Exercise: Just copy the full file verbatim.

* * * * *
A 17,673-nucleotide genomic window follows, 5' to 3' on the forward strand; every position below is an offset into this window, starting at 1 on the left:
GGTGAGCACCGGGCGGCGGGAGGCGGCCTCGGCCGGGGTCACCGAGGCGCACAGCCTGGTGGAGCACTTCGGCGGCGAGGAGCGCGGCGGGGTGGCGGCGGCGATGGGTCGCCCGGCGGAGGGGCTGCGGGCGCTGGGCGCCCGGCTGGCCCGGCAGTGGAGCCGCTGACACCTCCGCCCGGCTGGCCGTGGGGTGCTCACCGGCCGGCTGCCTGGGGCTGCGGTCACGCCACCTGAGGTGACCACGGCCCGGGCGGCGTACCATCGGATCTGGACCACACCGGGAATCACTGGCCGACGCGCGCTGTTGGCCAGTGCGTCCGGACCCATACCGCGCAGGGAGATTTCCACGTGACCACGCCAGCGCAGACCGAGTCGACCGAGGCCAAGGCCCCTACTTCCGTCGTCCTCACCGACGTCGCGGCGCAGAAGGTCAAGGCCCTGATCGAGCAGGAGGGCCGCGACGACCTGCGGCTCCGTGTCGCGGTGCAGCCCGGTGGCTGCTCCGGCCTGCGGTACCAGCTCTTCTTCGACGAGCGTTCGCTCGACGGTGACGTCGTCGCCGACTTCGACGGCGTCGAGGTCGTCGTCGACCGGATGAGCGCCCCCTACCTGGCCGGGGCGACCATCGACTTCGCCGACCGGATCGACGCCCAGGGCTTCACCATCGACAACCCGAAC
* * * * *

A 17,673-nucleotide genomic window follows, 5' to 3' on the forward strand; every position below is an offset into this window, starting at 1 on the left:
GGTGAGCACCGGGCGGCGGGAGGCGGCCTCGGCCGGGGTCACCGAGGCGCACAGCCTGGTGGAGCACTTCGGCGGCGAGGAGCGCGGCGGGGTGGCGGCGGCGATGGGTCGCCCGGCGGAGGGGCTGCGGGCGCTGGGCGCCCGGCTGGCCCGGCAGTGGAGCCGCTGACACCTCCGCCCGGCTGGCCGTGGGGTGCTCACCGGCCGGCTGCCTGGGGCTGCGGTCACGCCACCTGAGGTGACCACGGCCCGGGCGGCGTACCATCGGATCTGGACCACACCGGGAATCACTGGCCGACGCGCGCTGTTGGCCAGTGCGTCCGGACCCATACCGCGCAGGGAGATTTCCACGTGACCACGCCAGCGCAGACCGAGTCGACCGAGGCCAAGGCCCCTACTTCCGTCGTCCTCACCGACGTCGCGGCGCAGAAGGTCAAGGCCCTGATCGAGCAGGAGGGCCGCGACGACCTGCGGCTCCGTGTCGCGGTGCAGCCCGGTGGCTGCTCCGGCCTGCGGTACCAGCTCTTCTTCGACGAGCGTTCGCTCGACGGTGACGTCGTCGCCGACTTCGACGGCGTCGAGGTCGTCGTCGACCGGATGAGCGCCCCCTACCTGGCCGGGGCGACCATCGACTTCGCCGACCGGATCGACGCCCAGGGCTTCACCATCGACAACCCGAAC